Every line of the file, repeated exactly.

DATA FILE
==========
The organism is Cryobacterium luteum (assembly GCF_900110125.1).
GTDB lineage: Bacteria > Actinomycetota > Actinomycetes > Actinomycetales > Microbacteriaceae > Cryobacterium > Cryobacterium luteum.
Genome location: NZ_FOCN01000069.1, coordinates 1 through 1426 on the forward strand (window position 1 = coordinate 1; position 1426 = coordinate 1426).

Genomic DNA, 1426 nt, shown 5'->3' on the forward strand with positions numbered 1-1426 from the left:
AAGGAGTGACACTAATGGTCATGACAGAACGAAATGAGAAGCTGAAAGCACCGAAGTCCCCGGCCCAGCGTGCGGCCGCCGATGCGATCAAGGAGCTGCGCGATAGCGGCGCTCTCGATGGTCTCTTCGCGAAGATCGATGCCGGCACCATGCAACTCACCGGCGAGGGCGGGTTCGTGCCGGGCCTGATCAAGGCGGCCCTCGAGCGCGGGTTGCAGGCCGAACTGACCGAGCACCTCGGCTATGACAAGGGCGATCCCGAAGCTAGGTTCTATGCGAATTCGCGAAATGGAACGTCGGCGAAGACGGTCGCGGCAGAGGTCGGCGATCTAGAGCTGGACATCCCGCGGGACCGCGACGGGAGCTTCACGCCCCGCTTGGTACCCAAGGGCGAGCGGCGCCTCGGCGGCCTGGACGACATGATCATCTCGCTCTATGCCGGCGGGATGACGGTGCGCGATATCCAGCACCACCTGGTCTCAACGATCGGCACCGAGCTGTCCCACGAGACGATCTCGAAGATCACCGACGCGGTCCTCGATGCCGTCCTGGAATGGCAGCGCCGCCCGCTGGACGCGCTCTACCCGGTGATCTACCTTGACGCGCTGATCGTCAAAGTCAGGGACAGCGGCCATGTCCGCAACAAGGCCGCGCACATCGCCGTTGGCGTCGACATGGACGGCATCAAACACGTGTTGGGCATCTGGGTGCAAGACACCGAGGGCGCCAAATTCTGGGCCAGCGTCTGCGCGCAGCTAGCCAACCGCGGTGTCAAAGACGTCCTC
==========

The organism is Cryobacterium luteum (assembly GCF_900110125.1).
GTDB lineage: Bacteria > Actinomycetota > Actinomycetes > Actinomycetales > Microbacteriaceae > Cryobacterium > Cryobacterium luteum.
Genome location: NZ_FOCN01000069.1, coordinates 1 through 1426 on the forward strand (window position 1 = coordinate 1; position 1426 = coordinate 1426).

Genomic DNA, 1426 nt, shown 5'->3' on the forward strand with positions numbered 1-1426 from the left:
AAGGAGTGACACTAATGGTCATGACAGAACGAAATGAGAAGCTGAAAGCACCGAAGTCCCCGGCCCAGCGTGCGGCCGCCGATGCGATCAAGGAGCTGCGCGATAGCGGCGCTCTCGATGGTCTCTTCGCGAAGATCGATGCCGGCACCATGCAACTCACCGGCGAGGGCGGGTTCGTGCCGGGCCTGATCAAGGCGGCCCTCGAGCGCGGGTTGCAGGCCGAACTGACCGAGCACCTCGGCTATGACAAGGGCGATCCCGAAGCTAGGTTCTATGCGAATTCGCGAAATGGAACGTCGGCGAAGACGGTCGCGGCAGAGGTCGGCGATCTAGAGCTGGACATCCCGCGGGACCGCGACGGGAGCTTCACGCCCCGCTTGGTACCCAAGGGCGAGCGGCGCCTCGGCGGCCTGGACGACATGATCATCTCGCTCTATGCCGGCGGGATGACGGTGCGCGATATCCAGCACCACCTGGTCTCAACGATCGGCACCGAGCTGTCCCACGAGACGATCTCGAAGATCACCGACGCGGTCCTCGATGCCGTCCTGGAATGGCAGCGCCGCCCGCTGGACGCGCTCTACCCGGTGATCTACCTTGACGCGCTGATCGTCAAAGTCAGGGACAGCGGCCATGTCCGCAACAAGGCCGCGCACATCGCCGTTGGCGTCGACATGGACGGCATCAAACACGTGTTGGGCATCTGGGTGCAAGACACCGAGGGCGCCAAATTCTGGGCCAGCGTCTGCGCGCAGCTAGCCAACCGCGGTGTCAAAGACGTCCTC